American Family Physician, the journal of the American Academy of Family Physicians, has a feature called AFP Journal Club, where physicians analyze a journal article that either involves a hot topic affecting family physicians or busts a commonly held medical myth. In the September 15, 2010 issue they discussed “Vaccines and autism: a tale of shifting hypotheses,” by Gerber and Offit, published in Clinical Infectious Diseases in 2009.
The article presented convincing evidence to debunk 3 myths:
- MMR causes autism.
- Thimerosal (mercury) causes autism.
- Simultaneous administration of multiple vaccines overwhelms and weakens the immune system, triggering autism in a susceptible host.
We write a lot about vaccines here at Science-Based Medicine. Indeed, as I write this, I note that there are 155 posts under the Vaccines category, with this post to make it 156. This is third only to Science and Medicine (which is such a vague, generic category that I’ve been seriously tempted to get rid of it, anyway) and Science and the Media. There is no doubt that vaccines represent one of the most common topics that we cover here on SBM, and with good reason. That good reason is that, compared to virtually any other modality used in the world of SBM, vaccines are under the most persistent attack from a vocal group of people, who, either because they mistakenly believe that vaccines caused their children’s autism, because they don’t like being told what to do by The Man, because they think that “natural” is always better to the point of thinking that it’s better to get a vaccine-preventable disease in order to achieve immunity than to vaccinate against it, or because a combination of some or all of the above plus other reasons, are anti-vaccine.
“Anti-vaccine.” We regularly throw that word around here at SBM — and, most of the time, with good reason. Many skeptics and defenders of SBM also throw that word around, again with good reason most of the time. There really is a shocking amount of anti-vaccine sentiment out there. But what does “anti-vaccine” really mean? What is “anti-vaccine”? Who is “anti-vaccine”?
Given that this is my first post for SBM’s self-declared Vaccine Awareness Week, proposed to counter Barbara Loe Fisher’s National Vaccine Information Center’s and Joe Mercola’s proposal that November 1-6 be designated “Vaccine Awareness Week” for the purpose of posting all sorts of pseudoscience and misinformation about “vaccine injury” and how dangerous vaccines supposedly are, we decided to try to coopt the concept for the purpose of countering the pseudoscience promoted by the anti-vaccine movement. To kick things off, I thought it would be a good idea to pontificate a bit on the topic of how to identify an anti-vaxer. What makes an anti-vaxer different from people who are simply skeptical of vaccines or skeptical of specific vaccines (for instance, the HPV vaccine)? I don’t pretend to have the complete answer, which is why I hope we’ll have a vigorous discussion in the comments.
Although I’m one of the few non-clinicians writing here at SBM, I think about clinical trials a great deal – especially this week.
First, our colleague, Dr. David Gorski, had a superb analysis and highly-commented post on The Atlantic story by David H. Freedman about the work of John Ioannadis – more accurately, on Freedman’s misinterpretation of Ioannadis’s work and Dr. Gorski’s comments. While too rich to distill to one line, Dr. Gorski’s post struck me in that we who study the scientific basis of medicine actually change our minds when new data become available. That is a GoodThing – I want my physician to guide my care based on the latest data that challenges or proves incorrect previously held assumptions. However, this concept is not well-appreciated in a society that speaks in absolutes (broadly, not just with regard to medicine), expecting benefits with no assumption of risk or sacrifice in reaping those benefits. Indeed, the fact that we change our minds, evolving and refining disease prevention and treatment approaches, is how science and medicine move forward.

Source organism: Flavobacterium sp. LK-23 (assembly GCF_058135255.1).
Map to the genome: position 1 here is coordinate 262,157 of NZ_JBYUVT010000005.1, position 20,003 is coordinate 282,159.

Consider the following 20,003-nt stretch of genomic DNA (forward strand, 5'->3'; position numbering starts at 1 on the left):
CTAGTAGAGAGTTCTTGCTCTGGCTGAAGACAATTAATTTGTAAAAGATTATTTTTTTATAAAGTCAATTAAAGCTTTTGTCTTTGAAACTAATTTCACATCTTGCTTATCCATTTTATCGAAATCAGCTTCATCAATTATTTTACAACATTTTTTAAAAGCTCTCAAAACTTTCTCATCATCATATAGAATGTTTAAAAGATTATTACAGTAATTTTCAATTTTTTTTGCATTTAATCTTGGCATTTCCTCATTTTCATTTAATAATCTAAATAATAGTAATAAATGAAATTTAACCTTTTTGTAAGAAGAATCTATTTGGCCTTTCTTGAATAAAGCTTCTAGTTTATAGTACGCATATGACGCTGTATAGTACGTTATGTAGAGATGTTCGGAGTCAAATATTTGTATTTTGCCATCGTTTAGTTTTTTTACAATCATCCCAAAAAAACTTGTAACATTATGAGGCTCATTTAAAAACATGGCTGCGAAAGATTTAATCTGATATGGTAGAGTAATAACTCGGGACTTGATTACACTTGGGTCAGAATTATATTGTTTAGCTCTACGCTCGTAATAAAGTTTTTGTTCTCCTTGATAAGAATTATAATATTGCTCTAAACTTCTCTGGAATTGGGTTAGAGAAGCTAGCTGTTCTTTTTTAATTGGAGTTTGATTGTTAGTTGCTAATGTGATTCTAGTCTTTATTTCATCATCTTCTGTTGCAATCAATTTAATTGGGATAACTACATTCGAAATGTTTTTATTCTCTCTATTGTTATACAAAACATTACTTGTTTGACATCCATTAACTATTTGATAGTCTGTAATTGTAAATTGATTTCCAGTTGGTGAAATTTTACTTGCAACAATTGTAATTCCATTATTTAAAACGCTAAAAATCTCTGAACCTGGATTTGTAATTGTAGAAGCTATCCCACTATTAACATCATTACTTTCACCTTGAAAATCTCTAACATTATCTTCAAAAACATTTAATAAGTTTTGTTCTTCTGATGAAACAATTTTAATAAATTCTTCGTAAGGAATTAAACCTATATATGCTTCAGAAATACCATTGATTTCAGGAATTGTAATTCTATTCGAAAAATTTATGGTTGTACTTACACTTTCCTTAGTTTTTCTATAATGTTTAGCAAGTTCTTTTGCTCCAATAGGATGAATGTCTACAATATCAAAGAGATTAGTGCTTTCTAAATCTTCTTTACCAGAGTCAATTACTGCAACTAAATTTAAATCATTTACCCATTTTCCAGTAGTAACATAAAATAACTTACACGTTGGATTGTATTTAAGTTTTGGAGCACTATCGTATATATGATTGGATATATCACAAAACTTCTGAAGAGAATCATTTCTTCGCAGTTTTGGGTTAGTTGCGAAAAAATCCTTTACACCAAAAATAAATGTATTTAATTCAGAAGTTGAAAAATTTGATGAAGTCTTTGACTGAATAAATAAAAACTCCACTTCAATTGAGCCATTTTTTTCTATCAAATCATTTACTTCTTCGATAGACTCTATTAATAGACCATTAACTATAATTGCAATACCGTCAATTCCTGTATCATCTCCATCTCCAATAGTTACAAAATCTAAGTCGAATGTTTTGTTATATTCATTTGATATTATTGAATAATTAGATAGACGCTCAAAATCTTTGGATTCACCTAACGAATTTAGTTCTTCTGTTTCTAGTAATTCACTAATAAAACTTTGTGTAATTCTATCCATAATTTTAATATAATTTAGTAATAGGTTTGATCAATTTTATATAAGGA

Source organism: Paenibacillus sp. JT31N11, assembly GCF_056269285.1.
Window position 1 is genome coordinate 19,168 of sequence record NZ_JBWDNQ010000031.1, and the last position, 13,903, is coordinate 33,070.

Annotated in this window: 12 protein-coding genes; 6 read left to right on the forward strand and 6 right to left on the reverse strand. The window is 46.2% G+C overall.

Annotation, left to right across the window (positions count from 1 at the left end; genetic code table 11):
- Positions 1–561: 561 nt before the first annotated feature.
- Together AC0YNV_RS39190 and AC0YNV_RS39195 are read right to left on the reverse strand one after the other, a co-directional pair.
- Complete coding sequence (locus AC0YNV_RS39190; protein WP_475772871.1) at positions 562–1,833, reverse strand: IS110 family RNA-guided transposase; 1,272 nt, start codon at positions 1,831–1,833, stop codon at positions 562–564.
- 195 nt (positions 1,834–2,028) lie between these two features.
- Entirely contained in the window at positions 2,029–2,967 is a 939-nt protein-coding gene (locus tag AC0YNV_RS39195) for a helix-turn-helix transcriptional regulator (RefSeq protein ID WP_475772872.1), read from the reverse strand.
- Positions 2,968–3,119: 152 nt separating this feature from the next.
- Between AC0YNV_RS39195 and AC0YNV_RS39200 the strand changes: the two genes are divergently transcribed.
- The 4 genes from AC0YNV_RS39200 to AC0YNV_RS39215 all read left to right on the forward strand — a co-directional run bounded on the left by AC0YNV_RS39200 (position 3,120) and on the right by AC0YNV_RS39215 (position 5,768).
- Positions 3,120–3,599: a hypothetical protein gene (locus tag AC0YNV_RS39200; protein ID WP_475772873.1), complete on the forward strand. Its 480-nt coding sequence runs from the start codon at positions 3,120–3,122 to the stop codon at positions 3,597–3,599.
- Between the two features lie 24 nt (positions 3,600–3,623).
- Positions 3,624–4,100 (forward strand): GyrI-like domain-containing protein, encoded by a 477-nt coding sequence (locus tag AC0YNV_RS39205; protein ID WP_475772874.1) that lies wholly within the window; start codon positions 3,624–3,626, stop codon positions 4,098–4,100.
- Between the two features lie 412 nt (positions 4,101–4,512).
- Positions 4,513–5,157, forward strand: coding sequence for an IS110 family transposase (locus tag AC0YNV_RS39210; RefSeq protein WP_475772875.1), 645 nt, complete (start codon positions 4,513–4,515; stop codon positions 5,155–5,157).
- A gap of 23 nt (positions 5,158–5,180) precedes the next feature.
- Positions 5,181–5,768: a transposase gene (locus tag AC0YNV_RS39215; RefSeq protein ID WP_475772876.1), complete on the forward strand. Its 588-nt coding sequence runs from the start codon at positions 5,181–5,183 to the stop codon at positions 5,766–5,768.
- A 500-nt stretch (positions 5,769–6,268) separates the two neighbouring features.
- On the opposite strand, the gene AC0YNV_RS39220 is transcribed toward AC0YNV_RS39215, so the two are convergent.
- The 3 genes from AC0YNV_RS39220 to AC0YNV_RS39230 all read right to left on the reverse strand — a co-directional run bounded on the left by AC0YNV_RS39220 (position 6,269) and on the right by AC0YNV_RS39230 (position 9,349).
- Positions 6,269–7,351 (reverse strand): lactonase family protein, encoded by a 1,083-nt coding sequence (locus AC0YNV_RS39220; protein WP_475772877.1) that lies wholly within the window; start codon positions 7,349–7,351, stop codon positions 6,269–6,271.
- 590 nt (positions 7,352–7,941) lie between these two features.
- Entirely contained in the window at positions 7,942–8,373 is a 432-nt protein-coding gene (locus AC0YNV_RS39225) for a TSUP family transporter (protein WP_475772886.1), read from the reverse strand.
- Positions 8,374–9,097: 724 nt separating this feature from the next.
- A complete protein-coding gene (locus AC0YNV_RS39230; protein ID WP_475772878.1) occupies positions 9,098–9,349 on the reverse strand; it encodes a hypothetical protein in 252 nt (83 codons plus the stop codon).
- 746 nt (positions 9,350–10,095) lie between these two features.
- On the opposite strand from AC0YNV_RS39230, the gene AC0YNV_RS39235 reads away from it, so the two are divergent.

Then, I had the opportunity to hear an excellent talk on pharmaceutical bioethics by Ross E. McKinney, Jr., MD, Director of the Trent Center for Humanities, Bioethics, and History of Medicine at Duke University School of Medicine. McKinney is a pediatrics infectious disease specialist who led and published landmark Phase I and Phase II trials zidovudine (AZT) for pediatric AIDS patients. While he continues working in this realm, McKinney also studies clinical research ethics, conflicts of interest, and informed consent. I was absolutely fascinated and refreshed by hearing from an expert who while describing and citing major ethical lapses in our system of drug development is also willing to propose solutions and do the hard thinking required for us to maximize the benefits we derive from pharmaceuticals while minimizing unethical behavior.
One of the realities of being a pharmacist is that we’re easily accessible. There’s no appointment necessary for consultation and advice at the pharmacy counter. Questions range from “Does this look infected?” (Yes) to “What should I do about this chest pain?” to more routine questions about conditions that can easily be self-treated. Part of the pharmacist’s role is triage — advising on conditions that can be self-managed, and making medical referrals when warranted. Among the most common questions I receive are related to stress and fatigue. Energy levels are are down, and patients want advice, and solutions. Some want a “quick fix,” believing that the right combination of B-vitamins are all that stand between them and unlimited energy. Others may ask if prescription drugs or caffeine tablets could help. Evaluating vague symptoms is a challenge. Many of us have busy lifestyles, and don’t get the sleep and exercise we need. We may compromise our diets in the interest of time and convenience. With some simple questions I might make a few basic lifestyle recommendations, talk about the evidence supporting supplements, and suggest physician follow-up if symptoms persist. Fatigue and stress may be part of life, but they’re also symptoms of serious medical conditions. But they can be hard to treat because they’re non-specific and may not be easily distinguishable from the fatigue of, well, life.
This same vague collection of symptoms is called something entirely different in the alternative health world. It’s branded “adrenal fatigue,” an invented condition that’s widely embraced as real among alternative health providers. There’s no evidence that adrenal fatigue actually exists. The public education arm of the Endocrine Society, representing 14,000 endocrinologists, recently issued the following advisory:
“Adrenal fatigue” is not a real medical condition. There are no scientific facts to support the theory that long-term mental, emotional, or physical stress drains the adrenal glands and causes many common symptoms.
Unequivocal words. But facts about adrenal fatigue neatly illustrate why a science-based approach is a consumer’s best protection against being diagnosed with a fake disease. (more…)